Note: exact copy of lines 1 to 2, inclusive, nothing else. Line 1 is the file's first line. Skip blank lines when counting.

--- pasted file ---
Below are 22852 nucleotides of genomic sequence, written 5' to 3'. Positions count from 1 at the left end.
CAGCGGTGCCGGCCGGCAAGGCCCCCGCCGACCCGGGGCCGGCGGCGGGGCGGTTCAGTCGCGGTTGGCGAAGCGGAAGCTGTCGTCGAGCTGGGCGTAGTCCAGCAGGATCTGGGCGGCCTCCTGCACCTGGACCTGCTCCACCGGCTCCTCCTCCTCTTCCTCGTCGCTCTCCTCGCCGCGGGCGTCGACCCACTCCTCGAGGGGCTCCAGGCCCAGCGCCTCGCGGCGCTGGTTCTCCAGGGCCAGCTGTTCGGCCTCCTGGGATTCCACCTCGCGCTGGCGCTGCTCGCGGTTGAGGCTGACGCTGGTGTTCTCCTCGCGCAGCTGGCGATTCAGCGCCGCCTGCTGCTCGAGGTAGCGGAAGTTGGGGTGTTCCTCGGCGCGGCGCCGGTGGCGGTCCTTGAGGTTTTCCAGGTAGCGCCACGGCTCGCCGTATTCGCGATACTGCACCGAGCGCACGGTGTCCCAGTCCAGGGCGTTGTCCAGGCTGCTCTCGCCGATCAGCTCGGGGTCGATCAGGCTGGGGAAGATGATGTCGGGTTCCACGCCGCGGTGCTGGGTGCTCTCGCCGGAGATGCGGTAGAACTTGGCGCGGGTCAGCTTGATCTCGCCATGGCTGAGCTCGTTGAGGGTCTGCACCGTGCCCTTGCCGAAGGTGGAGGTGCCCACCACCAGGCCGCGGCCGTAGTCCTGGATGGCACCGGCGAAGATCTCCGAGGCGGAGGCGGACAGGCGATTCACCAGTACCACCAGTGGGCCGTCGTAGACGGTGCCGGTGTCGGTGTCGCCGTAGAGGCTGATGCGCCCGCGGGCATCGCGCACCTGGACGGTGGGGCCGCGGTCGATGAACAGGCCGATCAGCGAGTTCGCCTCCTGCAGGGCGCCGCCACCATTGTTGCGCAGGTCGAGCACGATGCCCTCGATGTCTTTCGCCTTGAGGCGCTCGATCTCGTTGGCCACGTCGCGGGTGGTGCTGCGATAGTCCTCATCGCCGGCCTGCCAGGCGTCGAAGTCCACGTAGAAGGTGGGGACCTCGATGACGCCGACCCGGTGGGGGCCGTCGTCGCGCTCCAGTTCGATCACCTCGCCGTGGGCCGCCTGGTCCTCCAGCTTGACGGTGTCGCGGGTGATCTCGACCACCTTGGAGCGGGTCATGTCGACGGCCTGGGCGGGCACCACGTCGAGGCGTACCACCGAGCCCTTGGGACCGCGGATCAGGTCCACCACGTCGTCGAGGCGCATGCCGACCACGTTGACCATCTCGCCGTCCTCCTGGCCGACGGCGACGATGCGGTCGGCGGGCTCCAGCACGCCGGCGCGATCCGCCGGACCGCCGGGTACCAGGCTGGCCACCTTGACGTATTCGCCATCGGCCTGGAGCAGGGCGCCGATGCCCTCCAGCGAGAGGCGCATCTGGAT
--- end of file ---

Below are 22852 nucleotides of genomic sequence, written 5' to 3'. Positions count from 1 at the left end.
CAGCGGTGCCGGCCGGCAAGGCCCCCGCCGACCCGGGGCCGGCGGCGGGGCGGTTCAGTCGCGGTTGGCGAAGCGGAAGCTGTCGTCGAGCTGGGCGTAGTCCAGCAGGATCTGGGCGGCCTCCTGCACCTGGACCTGCTCCACCGGCTCCTCCTCCTCTTCCTCGTCGCTCTCCTCGCCGCGGGCGTCGACCCACTCCTCGAGGGGCTCCAGGCCCAGCGCCTCGCGGCGCTGGTTCTCCAGGGCCAGCTGTTCGGCCTCCTGGGATTCCACCTCGCGCTGGCGCTGCTCGCGGTTGAGGCTGACGCTGGTGTTCTCCTCGCGCAGCTGGCGATTCAGCGCCGCCTGCTGCTCGAGGTAGCGGAAGTTGGGGTGTTCCTCGGCGCGGCGCCGGTGGCGGTCCTTGAGGTTTTCCAGGTAGCGCCACGGCTCGCCGTATTCGCGATACTGCACCGAGCGCACGGTGTCCCAGTCCAGGGCGTTGTCCAGGCTGCTCTCGCCGATCAGCTCGGGGTCGATCAGGCTGGGGAAGATGATGTCGGGTTCCACGCCGCGGTGCTGGGTGCTCTCGCCGGAGATGCGGTAGAACTTGGCGCGGGTCAGCTTGATCTCGCCATGGCTGAGCTCGTTGAGGGTCTGCACCGTGCCCTTGCCGAAGGTGGAGGTGCCCACCACCAGGCCGCGGCCGTAGTCCTGGATGGCACCGGCGAAGATCTCCGAGGCGGAGGCGGACAGGCGATTCACCAGTACCACCAGTGGGCCGTCGTAGACGGTGCCGGTGTCGGTGTCGCCGTAGAGGCTGATGCGCCCGCGGGCATCGCGCACCTGGACGGTGGGGCCGCGGTCGATGAACAGGCCGATCAGCGAGTTCGCCTCCTGCAGGGCGCCGCCACCATTGTTGCGCAGGTCGAGCACGATGCCCTCGATGTCTTTCGCCTTGAGGCGCTCGATCTCGTTGGCCACGTCGCGGGTGGTGCTGCGATAGTCCTCATCGCCGGCCTGCCAGGCGTCGAAGTCCACGTAGAAGGTGGGGACCTCGATGACGCCGACCCGGTGGGGGCCGTCGTCGCGCTCCAGTTCGATCACCTCGCCGTGGGCCGCCTGGTCCTCCAGCTTGACGGTGTCGCGGGTGATCTCGACCACCTTGGAGCGGGTCATGTCGACGGCCTGGGCGGGCACCACGTCGAGGCGTACCACCGAGCCCTTGGGACCGCGGATCAGGTCCACCACGTCGTCGAGGCGCATGCCGACCACGTTGACCATCTCGCCGTCCTCCTGGCCGACGGCGACGATGCGGTCGGCGGGCTCCAGCACGCCGGCGCGATCCGCCGGACCGCCGGGTACCAGGCTGGCCACCTTGACGTATTCGCCATCGGCCTGGAGCAGGGCGCCGATGCCCTCCAGCGAGAGGCGCATCTGGAT